The Nervous System
We'll move on to the organ systems in today's lesson. We'll start with the one I find most interesting—the nervous system. You'll learn how it's organized, its different jobs, and the structures that make thinking, feeling, and moving possible. You'll also learn how the nervous system works when we think we're in danger or we've suddenly been affected by physical pain. We'll use our knowledge about chemistry in this chapter, too, as we talk about how nervous impulses are transmitted. Finally, we'll talk about some disorders of the nervous system—what causes them and their effects.

The Skeletal System
Our bones have several functions, and some aren't so obvious. For example, did you know that red blood cells are made in your bones? Or that bones store minerals that are essential for the function of your nerves and muscles? In today's lesson on the skeletal system, we'll explore the structure and function of bones, and then we'll talk about different types of joints and the amazing structure of your spinal column. You'll learn about some common disorders of this system and what you can do to keep your bones strong. 

The Muscular System
Like the skeletal system, the muscular system is crucial for movement, but it has other functions, too. We'll discuss them in detail in today's lesson. Muscles are also a lot more complicated than they appear, so we'll spend some time talking about both the structures that we can see and the structures that we can't see without a microscope. We'll go over some of the specific muscles in the body and how they work together to perform specific movements. You'll also learn why even simple movements involve chemical reactions and a close coordination between this system and the nervous system. In the last chapter, we'll look at several common injuries to different parts of the muscular system. 

The Respiratory System
We'll focus on the respiratory system in this lesson. As you're probably aware, it's the group of organs that allow you to get that crucial substance—oxygen—to all the cells in our body. But your respiratory system has some other functions that we'll touch on in this lesson. You'll learn about the anatomy of your respiratory organs and which muscles are crucial for breathing. You'll also become aware of the differences between ventilation, external respiration, internal respiration, and cellular respiration. And we'll talk about some illnesses that could affect your respiratory system, compromising your ability to breathe.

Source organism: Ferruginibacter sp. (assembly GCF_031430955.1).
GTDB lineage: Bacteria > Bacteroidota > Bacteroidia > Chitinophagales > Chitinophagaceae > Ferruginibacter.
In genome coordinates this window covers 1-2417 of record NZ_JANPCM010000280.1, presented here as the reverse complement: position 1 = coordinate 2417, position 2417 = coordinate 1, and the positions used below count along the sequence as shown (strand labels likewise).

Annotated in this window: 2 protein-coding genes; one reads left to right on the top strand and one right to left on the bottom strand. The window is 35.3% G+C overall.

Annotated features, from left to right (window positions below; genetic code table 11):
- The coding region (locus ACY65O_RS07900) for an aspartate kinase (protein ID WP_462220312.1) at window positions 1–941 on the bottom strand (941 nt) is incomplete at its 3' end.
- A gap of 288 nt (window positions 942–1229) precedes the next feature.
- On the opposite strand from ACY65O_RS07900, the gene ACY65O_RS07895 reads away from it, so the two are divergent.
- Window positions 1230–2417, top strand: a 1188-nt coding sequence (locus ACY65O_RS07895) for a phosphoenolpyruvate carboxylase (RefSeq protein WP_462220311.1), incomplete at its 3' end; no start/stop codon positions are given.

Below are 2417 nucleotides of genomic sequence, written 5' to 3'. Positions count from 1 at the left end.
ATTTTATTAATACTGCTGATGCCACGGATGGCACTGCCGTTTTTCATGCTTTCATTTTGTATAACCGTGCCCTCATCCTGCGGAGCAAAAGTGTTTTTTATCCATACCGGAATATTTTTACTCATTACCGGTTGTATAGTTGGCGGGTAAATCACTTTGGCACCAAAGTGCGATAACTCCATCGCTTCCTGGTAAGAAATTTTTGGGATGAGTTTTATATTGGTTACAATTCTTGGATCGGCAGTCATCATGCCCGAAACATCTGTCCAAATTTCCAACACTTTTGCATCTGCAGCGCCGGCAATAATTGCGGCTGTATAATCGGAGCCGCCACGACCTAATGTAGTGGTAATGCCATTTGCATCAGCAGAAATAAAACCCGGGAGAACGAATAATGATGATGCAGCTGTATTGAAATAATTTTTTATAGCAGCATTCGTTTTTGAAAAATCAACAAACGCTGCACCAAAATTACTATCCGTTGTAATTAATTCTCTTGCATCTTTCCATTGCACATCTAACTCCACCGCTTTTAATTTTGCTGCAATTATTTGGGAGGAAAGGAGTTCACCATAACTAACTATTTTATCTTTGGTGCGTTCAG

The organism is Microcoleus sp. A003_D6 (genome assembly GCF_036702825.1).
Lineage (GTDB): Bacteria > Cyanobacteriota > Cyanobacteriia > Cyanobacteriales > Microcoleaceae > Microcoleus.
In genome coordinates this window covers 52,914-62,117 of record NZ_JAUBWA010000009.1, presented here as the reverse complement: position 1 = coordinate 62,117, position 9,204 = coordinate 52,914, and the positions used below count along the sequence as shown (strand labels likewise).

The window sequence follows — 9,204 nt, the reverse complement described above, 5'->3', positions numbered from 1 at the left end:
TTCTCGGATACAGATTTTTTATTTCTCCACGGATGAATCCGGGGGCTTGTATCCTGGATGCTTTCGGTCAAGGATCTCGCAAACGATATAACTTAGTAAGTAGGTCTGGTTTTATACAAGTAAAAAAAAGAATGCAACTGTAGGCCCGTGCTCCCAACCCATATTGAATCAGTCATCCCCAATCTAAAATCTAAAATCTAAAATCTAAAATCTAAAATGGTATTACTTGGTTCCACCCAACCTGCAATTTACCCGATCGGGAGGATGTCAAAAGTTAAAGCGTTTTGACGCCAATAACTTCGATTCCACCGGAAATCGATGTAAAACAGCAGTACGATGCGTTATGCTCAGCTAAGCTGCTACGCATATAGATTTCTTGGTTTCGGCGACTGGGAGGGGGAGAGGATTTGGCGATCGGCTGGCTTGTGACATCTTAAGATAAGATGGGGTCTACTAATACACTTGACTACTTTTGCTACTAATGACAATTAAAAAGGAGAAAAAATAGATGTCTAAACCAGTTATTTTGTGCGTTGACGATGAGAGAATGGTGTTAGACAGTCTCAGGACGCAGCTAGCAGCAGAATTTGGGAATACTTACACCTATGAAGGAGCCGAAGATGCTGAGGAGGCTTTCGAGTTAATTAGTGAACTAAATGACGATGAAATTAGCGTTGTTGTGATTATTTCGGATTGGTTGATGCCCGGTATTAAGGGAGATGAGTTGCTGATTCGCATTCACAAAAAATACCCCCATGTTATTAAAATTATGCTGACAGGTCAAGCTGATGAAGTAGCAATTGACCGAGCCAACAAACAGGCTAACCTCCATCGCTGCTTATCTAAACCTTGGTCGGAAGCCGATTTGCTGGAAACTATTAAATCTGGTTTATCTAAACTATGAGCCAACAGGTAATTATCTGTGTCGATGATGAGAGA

The Circulatory System
There's so much to learn about the circulatory system! In this lesson, we'll explore the composition of blood, the various blood cells, and the different kinds of blood vessels in your body. Of course, the heart is a crucial part of the circulatory system, so we'll talk about its chambers, valves, coronary vessels, and electrical system. You'll learn how blood travels around the body and its important functions. We'll spend some time on two of the most common health problems people experience—high blood pressure and coronary artery disease. You'll finish this lesson knowing the importance of taking care of this organ system. 

The Lymphatic System and Fighting Disease
In today's very interesting lesson, you'll learn all about the disease-fighting ability of your body. Did you know that your body is constantly bombarded with germs that want to make you sick? We'll talk about that in this lesson, as well as some of the many ways your body fights back to keep you well. The human body also has a system of vessels (similar to blood vessels) called the lymphatic system. We'll talk about its disease-fighting role as well as some of its other functions. You'll learn about some of the other organs in your body that are involved in the battle against disease. At the end of this lesson, we'll talk about different ways the body's disease-fighting ability can be compromised and why sometimes the body turns on its own cells.